Shaftesbury completed the refurbishment of 22 Ganton Street in London’s West End in 2014, delivering 11,670 sq ft of Grade A office space. The project exemplifies the company’s proactive approach to asset management and commitment to the long-term sustainability of its buildings. By retaining 99% of the building’s structure and 80% of its façade, Shaftesbury significantly reduced the amount of new materials required and cut construction waste, minimising environmental impacts and generating cost savings. In addition, upgrades to insulation, heating and lighting improved the building’s energy efficiency and operational costs. A species diverse green roof and wall are also providing an attractive area for occupiers and enhancing biodiversity in central London.
BREEAM Very Good in a 1920s building
Energy Performance Certificate (EPC) B
Healthy and contemporary environment
Enhanced occupier appeal
Increased rental value
Extending the building’s useful life
Shaftesbury is a property investment company, which focuses exclusively on the West End of London. 22 Ganton Street is six-storey building, just off London’s iconic Carnaby Street. Originally built in around 1920, it has been owned by Shaftesbury since the mid-1990s and was previously refurbished in 1999. It is a multi-occupied building, which now includes Shaftesbury’s new London Head Office.
The project team comprised architect MR Partnership, project management firm Single Point Project Management, main contractor Blenheim House Construction, and mechanical and electrical consultants Watkins Payne Partnership. Together, they transformed the existing building, remodelling the reception area, refurbishing lobbies, stairs and toilets throughout, upgrading windows and cladding, creating a duplex office space on the two top floors and introducing new terraces, including a green roof, green wall, seating and decked areas.
Shaftesbury did not specifically analyse project expenditure in terms of potential additional costs for efficiency measures. These are part of business as usual for the firm on refurbishments, with new technologies and products delivering efficiency improvements, and Shaftesbury aware that the occupiers it wants to attract expect modern office space to be both comfortable and efficient.
Enhanced occupier appeal, increasing rental value and lettability, as well as attracting Shaftesbury to relocate to the building:
Supporting occupiers’ sustainability goals, including Shaftesbury:
Additional benefits for Shaftesbury:
How to achieve BREEAM Very Good?
A BREEAM professional was an integral member of the design team, from the initial design brief (RIBA Stage B) until the completion of technical design (RIBA Stage E). An experienced, qualified ecologist also carried out a habitat survey before works started. Both appointments contributed to the project achieving a BREEAM Very Good rating, with 80% scores for ecology, management, transport and land use.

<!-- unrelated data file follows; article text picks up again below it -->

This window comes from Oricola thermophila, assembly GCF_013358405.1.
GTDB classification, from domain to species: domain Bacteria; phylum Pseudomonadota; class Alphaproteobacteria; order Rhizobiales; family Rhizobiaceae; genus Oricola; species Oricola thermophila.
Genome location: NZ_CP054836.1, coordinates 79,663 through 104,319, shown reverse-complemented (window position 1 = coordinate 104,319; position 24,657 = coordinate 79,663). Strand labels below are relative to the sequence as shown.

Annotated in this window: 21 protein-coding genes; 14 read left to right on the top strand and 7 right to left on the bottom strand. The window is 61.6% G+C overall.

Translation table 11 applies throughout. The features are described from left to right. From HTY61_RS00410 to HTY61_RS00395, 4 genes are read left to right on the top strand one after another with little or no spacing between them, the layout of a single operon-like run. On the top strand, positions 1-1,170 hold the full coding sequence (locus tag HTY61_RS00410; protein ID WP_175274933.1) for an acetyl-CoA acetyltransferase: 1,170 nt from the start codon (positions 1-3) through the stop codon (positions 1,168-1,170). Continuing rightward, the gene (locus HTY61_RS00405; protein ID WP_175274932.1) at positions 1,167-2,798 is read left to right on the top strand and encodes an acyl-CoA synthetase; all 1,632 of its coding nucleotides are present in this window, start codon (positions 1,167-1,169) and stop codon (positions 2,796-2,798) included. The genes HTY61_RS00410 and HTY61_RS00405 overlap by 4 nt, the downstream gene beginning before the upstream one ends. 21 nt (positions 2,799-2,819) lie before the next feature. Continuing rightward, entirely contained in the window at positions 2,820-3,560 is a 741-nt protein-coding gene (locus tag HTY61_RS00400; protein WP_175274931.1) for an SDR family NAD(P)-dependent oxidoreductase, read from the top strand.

How to minimise local disruption?
Shaftesbury introduced a range of initiatives to minimise disruption for local businesses and residents. This not only supported good community relations, it was also important for customer satisfaction, as Shaftesbury owns the surrounding buildings on Ganton Street. Initiatives included members of the team organising vehicle deliveries in the street for the site and for adjoining premises, so that both construction and restaurant deliveries on the fairly narrow street progressed as smoothly as possible during the busy 7am to 11am permitted access period. The team also liaised closely with local businesses, for instance scheduling noisy works not only within the core hours agreed with Westminster City Council but also for times that minimised any impact on local trading.
How to improve thermal insulation in a 1920s building?
Much of Shaftesbury’s portfolio comprises older buildings and so the company is experienced at refurbishing older buildings to meet modern standards for occupier appeal and sustainability. 22 Ganton Street is not a listed building. The main challenge in improving the thermal insulation of the building fabric related to access arrangements in bringing large elements to site, such as new double glazed windows and new wall and roof insulation. A first floor gantry was created to allow deliveries to be loaded here and then distributed around the site.
Rob Kirk, Portfolio Executive at Shaftesbury
“Here at Shaftesbury, the focus of our sustainability strategy is on extending the useful life of our buildings and, in doing so, preserving and enhancing the heritage of London’s West End. This brings economic and environmental benefits. 22 Ganton Street is a great example of our approach in action and we were delighted to relocate our head office to the building in 2014.”